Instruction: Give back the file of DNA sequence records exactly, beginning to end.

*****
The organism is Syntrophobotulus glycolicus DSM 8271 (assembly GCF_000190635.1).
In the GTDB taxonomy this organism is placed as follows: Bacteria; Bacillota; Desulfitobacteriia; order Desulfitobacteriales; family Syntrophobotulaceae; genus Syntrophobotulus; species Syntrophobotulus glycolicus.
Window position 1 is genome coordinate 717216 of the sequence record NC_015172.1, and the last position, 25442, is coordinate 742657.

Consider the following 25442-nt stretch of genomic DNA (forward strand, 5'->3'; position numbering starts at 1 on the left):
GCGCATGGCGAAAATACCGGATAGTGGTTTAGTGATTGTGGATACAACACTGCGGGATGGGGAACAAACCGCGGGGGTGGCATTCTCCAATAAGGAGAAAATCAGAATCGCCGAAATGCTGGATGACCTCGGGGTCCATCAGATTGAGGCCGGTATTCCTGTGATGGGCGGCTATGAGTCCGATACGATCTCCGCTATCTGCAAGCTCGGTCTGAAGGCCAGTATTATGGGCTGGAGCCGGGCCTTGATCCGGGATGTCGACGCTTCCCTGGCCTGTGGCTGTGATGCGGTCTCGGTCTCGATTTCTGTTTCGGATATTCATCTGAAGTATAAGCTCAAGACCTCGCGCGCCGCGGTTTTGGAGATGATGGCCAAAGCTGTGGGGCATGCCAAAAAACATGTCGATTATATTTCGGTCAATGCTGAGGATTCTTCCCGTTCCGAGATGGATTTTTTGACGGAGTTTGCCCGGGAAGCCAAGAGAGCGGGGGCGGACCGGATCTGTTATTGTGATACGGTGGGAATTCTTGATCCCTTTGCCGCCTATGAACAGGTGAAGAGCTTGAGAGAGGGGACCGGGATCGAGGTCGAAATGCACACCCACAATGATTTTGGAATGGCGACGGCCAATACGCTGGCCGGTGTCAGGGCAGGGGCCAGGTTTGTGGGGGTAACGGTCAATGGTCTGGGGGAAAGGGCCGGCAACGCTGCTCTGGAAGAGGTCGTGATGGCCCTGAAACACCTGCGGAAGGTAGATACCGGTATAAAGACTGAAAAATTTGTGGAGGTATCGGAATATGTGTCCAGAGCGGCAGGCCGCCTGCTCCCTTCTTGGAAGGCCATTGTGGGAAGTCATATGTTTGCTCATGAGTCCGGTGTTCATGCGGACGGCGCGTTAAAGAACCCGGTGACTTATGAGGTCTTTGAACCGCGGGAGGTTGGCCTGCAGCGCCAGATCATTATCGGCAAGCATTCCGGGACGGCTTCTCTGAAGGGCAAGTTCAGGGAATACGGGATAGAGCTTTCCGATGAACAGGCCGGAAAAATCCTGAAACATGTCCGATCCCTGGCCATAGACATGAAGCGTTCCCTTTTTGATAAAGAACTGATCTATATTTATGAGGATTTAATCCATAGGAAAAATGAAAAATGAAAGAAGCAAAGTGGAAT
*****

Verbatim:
The organism is Syntrophobotulus glycolicus DSM 8271 (assembly GCF_000190635.1).
In the GTDB taxonomy this organism is placed as follows: Bacteria; Bacillota; Desulfitobacteriia; order Desulfitobacteriales; family Syntrophobotulaceae; genus Syntrophobotulus; species Syntrophobotulus glycolicus.
Window position 1 is genome coordinate 717216 of the sequence record NC_015172.1, and the last position, 25442, is coordinate 742657.

Consider the following 25442-nt stretch of genomic DNA (forward strand, 5'->3'; position numbering starts at 1 on the left):
GCGCATGGCGAAAATACCGGATAGTGGTTTAGTGATTGTGGATACAACACTGCGGGATGGGGAACAAACCGCGGGGGTGGCATTCTCCAATAAGGAGAAAATCAGAATCGCCGAAATGCTGGATGACCTCGGGGTCCATCAGATTGAGGCCGGTATTCCTGTGATGGGCGGCTATGAGTCCGATACGATCTCCGCTATCTGCAAGCTCGGTCTGAAGGCCAGTATTATGGGCTGGAGCCGGGCCTTGATCCGGGATGTCGACGCTTCCCTGGCCTGTGGCTGTGATGCGGTCTCGGTCTCGATTTCTGTTTCGGATATTCATCTGAAGTATAAGCTCAAGACCTCGCGCGCCGCGGTTTTGGAGATGATGGCCAAAGCTGTGGGGCATGCCAAAAAACATGTCGATTATATTTCGGTCAATGCTGAGGATTCTTCCCGTTCCGAGATGGATTTTTTGACGGAGTTTGCCCGGGAAGCCAAGAGAGCGGGGGCGGACCGGATCTGTTATTGTGATACGGTGGGAATTCTTGATCCCTTTGCCGCCTATGAACAGGTGAAGAGCTTGAGAGAGGGGACCGGGATCGAGGTCGAAATGCACACCCACAATGATTTTGGAATGGCGACGGCCAATACGCTGGCCGGTGTCAGGGCAGGGGCCAGGTTTGTGGGGGTAACGGTCAATGGTCTGGGGGAAAGGGCCGGCAACGCTGCTCTGGAAGAGGTCGTGATGGCCCTGAAACACCTGCGGAAGGTAGATACCGGTATAAAGACTGAAAAATTTGTGGAGGTATCGGAATATGTGTCCAGAGCGGCAGGCCGCCTGCTCCCTTCTTGGAAGGCCATTGTGGGAAGTCATATGTTTGCTCATGAGTCCGGTGTTCATGCGGACGGCGCGTTAAAGAACCCGGTGACTTATGAGGTCTTTGAACCGCGGGAGGTTGGCCTGCAGCGCCAGATCATTATCGGCAAGCATTCCGGGACGGCTTCTCTGAAGGGCAAGTTCAGGGAATACGGGATAGAGCTTTCCGATGAACAGGCCGGAAAAATCCTGAAACATGTCCGATCCCTGGCCATAGACATGAAGCGTTCCCTTTTTGATAAAGAACTGATCTATATTTATGAGGATTTAATCCATAGGAAAAATGAAAAATGAAAGAAGCAAAGTGGAAT